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Oneill Family Crests (My Heritage)

Motto: "lamh dearg eirin" (The red hand of Erin)

Being a Proud Australian . I am also very proud of my heritage which as you could have guessed is Irish. After what I have so far been able to find out on my name I am finding more and more pride within my roots . As I have found out from other pages the O'Neill name is very famous and the bloody hand of O'Neill is also featured on the Nth Ireland flag as this is where It all originated from .

The name O'Neill is derived from a number of distinct Septs that were widely dispersed throughout Ireland. Counties Clare, Waterford and Carlow were all strongholds but the most famous Septs were located in Counties Tyrone and Derry. It was this Sept that Provided some of the High Kings of Ireland.

This name is one of the most prominent in all Ireland, being in the top ten in Antrim, Derry and Tyrone. Comprising many branches and long associated with regal power, the Tyrone line is descended from Niall Ruadh (Red Niall), brother of Aodh Dubh (Black Hugh) the latter a King of Ulster in the fourteenth century.

The Legend of the BLOODY HAND of the O'Neills

The bloody hand has been a prominent part of the O'Neill family heritage. Below the hand is a wavy line representing water and below that a silver salmon. This is said to represent the voyage of the Milesians from Spain by boat to the "Land of Destiny" or Ireland. Other generations have of course made a subtle changes to the shield .Added three stars (which represent christianity), lions rampant. There are a few variations to the legend as told through the ages. Following is one of the better known versions:

There was once two chiefs disputing ownership of the land. They agreed to settle the question in a competition. They set out in two open boats with the understanding that the first to touch the shore with his right hand could claim the land. The O'Neill ancestor saw his opponent stepping onto the shore, and realizing he would lose, he cut off his hand with his sword and threw it, touching the shore before the other.

The BLOODY HAND is also referred to as "The Red Hand of the O'Neills", "The Red Hand of Ulster" and as "The Red Hand of Ireland".


The name O'Neill is associated with Ulster and the Red Hand of Ulster was taken from their arms. The first of the great Ulster sept to bear the surname O'Neill was Donell O'Neill, the eponymous ancestor being his grandfather Niall, King of Ireland, who was killed in a battle with the Norsemen in A.D. 919, not as might be supposed, the famous Niall of the Nine Hostages, though that somewhat legendary and heroic character was also a remote ancestor. From that time until the end of the seventeenth century, when Ulster ceased to be the leading Gaelic province of Ireland, the O'Neills figureprominently among the great men of Irish history.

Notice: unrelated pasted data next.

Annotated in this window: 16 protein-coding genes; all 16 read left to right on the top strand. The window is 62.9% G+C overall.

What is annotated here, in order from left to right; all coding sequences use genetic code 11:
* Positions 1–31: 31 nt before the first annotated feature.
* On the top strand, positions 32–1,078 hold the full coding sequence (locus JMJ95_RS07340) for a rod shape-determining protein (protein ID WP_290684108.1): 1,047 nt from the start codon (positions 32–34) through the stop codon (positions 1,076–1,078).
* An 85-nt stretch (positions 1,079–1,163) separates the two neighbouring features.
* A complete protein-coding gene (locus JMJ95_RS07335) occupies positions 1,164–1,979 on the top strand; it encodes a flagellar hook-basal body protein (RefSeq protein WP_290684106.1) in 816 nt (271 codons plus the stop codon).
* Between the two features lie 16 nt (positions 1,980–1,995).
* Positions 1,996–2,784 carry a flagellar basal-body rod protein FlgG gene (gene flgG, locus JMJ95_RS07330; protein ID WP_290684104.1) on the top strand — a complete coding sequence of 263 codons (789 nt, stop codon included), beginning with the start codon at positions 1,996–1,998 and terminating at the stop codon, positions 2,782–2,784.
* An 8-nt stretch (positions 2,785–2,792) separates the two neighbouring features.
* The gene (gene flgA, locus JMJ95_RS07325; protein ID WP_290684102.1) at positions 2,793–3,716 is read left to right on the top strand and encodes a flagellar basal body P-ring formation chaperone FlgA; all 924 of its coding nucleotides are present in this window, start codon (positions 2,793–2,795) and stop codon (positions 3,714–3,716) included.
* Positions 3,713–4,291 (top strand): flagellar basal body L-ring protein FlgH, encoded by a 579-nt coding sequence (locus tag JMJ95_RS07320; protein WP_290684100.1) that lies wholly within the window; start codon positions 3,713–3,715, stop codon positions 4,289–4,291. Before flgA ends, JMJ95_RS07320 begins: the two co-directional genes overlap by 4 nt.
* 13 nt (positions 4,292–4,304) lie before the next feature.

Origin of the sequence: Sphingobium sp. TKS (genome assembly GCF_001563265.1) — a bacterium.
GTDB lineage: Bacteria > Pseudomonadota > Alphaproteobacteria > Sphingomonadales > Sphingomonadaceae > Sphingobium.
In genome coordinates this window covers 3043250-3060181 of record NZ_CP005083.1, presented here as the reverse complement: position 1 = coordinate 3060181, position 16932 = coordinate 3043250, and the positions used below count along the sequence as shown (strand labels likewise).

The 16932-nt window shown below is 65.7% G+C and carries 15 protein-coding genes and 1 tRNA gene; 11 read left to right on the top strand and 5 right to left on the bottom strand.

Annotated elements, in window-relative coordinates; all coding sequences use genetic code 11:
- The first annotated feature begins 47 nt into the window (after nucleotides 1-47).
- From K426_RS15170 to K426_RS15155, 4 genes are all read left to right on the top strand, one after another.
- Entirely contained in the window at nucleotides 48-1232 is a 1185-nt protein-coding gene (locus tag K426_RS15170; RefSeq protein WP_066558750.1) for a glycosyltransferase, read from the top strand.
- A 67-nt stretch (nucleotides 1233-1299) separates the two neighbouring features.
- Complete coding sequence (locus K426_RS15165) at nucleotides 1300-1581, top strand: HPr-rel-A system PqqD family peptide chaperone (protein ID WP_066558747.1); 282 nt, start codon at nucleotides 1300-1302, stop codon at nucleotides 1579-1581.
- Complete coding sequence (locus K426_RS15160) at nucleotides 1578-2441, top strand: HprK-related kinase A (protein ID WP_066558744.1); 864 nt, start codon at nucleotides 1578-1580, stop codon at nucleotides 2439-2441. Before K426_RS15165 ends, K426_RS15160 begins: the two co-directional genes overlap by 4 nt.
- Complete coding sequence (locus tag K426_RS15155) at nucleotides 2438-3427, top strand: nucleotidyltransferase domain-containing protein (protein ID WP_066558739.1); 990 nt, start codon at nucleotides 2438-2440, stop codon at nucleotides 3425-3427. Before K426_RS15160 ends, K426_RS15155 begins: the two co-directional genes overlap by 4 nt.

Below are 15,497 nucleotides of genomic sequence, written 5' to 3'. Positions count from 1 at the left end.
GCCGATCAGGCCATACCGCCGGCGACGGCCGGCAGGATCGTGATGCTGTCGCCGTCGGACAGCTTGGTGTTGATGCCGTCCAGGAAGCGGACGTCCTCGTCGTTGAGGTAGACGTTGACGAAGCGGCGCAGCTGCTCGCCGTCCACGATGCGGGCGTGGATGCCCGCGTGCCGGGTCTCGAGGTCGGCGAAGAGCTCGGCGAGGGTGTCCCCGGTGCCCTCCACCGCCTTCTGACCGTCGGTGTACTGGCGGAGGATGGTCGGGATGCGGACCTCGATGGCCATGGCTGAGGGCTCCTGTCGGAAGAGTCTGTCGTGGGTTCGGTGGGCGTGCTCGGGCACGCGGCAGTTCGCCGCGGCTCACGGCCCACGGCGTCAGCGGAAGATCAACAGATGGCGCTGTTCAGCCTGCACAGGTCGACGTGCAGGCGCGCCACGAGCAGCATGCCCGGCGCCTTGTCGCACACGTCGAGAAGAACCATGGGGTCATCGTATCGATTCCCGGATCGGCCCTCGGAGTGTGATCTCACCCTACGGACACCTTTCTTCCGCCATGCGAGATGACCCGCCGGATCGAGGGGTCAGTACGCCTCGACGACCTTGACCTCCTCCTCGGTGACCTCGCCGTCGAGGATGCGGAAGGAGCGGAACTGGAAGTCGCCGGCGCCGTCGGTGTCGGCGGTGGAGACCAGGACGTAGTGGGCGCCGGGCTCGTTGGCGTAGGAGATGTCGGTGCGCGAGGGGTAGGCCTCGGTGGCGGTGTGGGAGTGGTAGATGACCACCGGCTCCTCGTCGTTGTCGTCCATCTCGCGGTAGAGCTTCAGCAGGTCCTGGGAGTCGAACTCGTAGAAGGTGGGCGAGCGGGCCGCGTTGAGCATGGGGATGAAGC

The O'Neills were the chief family of the Cinel Eoghan, their territory being Tir Eoghan. Tir Eoghan (modern Tyrone) in early times comprised not only that county but most of Derry and part of Donegal. Down to the time of Brain Boru, who reigned from 1002 to 1014,

In the fourteenth century a branch of the Tyrone O'Neills migrated to Antrim where they became known as Clann Aodha Bhuidhe, from Aodh Buidhe (or Hugh Boy) O'Neill, who was slain in 1283, the term being perpetuated in the territorial name Clannaboy or Clandeboy. The attempts made by the English in the sixteenth century to exterminate them, which were carried out by Essex and others with a ferocity and perfidy seldom equalled even in that violent age, were unsuccessful.

The sixteenth and seventeenth centuries produced the most famous of the O'Neills: among them Con Bacach O'Neill (1484-1559), first Earl of Tyrone; Shane O'Neill (1530-1567); Hugh O'Neill (1540-1616) second Earl of Tyrone; Owen roe O'Neill (1590-1649); Sir Phelim O'Neill (1604-1653)and Hugh O'Neill (d. 1660) - names too well known in the history of Ireland to require description here.

Less famous but worthy of mention, even in so cursory a sketch as this, is Sir Nial O'Neill (1658-1690), whose regiment of dragoons distinguished itself at the battle of the Boyne, where he was mortally wounded.